Donate to Kidney Disease Research, Patient Care and Education

Every year, more than 30 million people are diagnosed with kidney disease in the United States. Signs and symptoms of kidney disease can be limited in the early stages, and this disease often progresses silently to a more advanced stage. Patients being treated for high blood pressure and diabetes are often tested for kidney disease, and it is especially  important that the kidneys be monitored for hypertension (high blood pressure), as well as for electrolyte management and acid-based kidney problems. 

Symptoms of kidney disease may include the following:

  • Nausea and vomiting
  • Limited appetite, fatigue and weakness
  • Swelling of feet and ankles
  • Chest pain and persistent itches
  • Changes in urination and sleeping patterns

By making a donation to Northwestern Memorial Foundation, you will help physicians and scientists at Northwestern Medicine to advance research and treatment in the realm of kidney disease. Your generosity will help Northwestern Medicine to continue to provide the most complete and most contemporary care to people who have developed, or who are at risk of developing, kidney disease.

The expert nephrologists at Northwestern Medicine treat a variety of conditions, including:

  • Acute and chronic kidney failure
  • Electrolyte and acid-based problems
  • Glomerular disease
  • Hypertension
  • Kidney disease
  • Polycystic kidney disease
  • Proteinuria in general and transplant patients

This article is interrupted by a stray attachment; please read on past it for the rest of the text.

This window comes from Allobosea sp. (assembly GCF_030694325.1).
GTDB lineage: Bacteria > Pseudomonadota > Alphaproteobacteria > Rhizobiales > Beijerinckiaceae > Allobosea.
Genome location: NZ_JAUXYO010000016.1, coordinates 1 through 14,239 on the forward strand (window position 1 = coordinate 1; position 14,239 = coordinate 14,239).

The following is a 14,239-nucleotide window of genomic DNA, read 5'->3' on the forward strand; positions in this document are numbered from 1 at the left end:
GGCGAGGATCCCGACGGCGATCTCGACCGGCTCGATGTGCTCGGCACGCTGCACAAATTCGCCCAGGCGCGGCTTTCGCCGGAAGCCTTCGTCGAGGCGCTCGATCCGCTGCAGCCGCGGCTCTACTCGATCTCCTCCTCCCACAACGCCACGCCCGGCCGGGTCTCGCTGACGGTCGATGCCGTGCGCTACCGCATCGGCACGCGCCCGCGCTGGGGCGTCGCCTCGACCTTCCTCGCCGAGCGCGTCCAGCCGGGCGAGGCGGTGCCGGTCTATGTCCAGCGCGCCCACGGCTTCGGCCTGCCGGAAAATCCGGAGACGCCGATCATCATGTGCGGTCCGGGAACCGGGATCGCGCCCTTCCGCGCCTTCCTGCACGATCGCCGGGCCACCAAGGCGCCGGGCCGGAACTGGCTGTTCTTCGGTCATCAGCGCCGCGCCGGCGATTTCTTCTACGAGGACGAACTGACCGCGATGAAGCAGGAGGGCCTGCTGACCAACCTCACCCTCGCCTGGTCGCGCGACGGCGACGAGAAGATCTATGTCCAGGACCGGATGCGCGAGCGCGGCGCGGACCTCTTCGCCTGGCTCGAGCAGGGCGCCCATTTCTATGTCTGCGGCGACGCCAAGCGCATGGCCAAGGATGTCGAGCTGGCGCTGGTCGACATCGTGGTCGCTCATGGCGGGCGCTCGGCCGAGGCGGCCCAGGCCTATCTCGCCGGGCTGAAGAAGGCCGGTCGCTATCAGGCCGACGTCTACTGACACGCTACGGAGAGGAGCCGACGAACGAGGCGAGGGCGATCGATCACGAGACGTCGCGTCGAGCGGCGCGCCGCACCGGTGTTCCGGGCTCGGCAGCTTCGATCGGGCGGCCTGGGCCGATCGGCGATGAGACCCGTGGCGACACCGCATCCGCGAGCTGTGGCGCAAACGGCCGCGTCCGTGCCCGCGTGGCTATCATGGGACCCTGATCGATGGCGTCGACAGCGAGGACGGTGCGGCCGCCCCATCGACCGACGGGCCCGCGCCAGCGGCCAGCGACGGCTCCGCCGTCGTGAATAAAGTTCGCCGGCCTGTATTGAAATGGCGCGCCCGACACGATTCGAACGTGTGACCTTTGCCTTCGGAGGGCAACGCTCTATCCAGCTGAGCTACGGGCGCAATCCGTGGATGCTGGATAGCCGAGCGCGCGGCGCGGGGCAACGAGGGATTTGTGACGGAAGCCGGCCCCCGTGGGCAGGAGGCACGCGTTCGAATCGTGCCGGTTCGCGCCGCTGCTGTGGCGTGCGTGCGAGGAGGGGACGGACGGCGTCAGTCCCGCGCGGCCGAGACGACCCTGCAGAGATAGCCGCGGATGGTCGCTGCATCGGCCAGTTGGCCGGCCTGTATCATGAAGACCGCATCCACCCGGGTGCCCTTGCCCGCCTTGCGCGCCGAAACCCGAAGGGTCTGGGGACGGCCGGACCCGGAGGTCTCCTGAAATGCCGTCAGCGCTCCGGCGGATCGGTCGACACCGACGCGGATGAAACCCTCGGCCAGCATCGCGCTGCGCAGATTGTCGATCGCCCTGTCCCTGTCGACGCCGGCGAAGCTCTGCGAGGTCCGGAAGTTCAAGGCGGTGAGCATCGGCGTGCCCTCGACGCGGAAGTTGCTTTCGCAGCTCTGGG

• Renal disease and renal failure

Comprehensive, personalized treatment programs for kidney disease are based on the cause of the disease. Treatment plans can include medications to reduce high blood pressure and high cholesterol, as well as medications to treat anemia and swelling. In addition, nephrologists at Northwestern Medicine typically recommend a lower protein and reduced salt diet to minimize waste products in the blood.

If a person’s kidneys are failing, he or she will undergo dialysis, a process that involves removing the particles in the blood that are normally removed by the kidneys, such as waste products and water. A kidney transplant may be necessary when a person’s kidneys can no longer properly filter waste from the blood. A person may be considered for a kidney transplant if other treatments have not been, or are not expected to be, successful, or if a transplant could dramatically improve the individual’s quality of life. 

Kidney Disease Research, Patient Care and Education Donation

Your donation to Northwestern Memorial Foundation in support of kidney disease-related research and care at Northwestern Medicine will offer crucial support to scientists and physicians who are dedicated to improving–and, in many cases, saving–the lives of people affected by kidney disease. Through your generosity, you will make a powerful difference in many lives.

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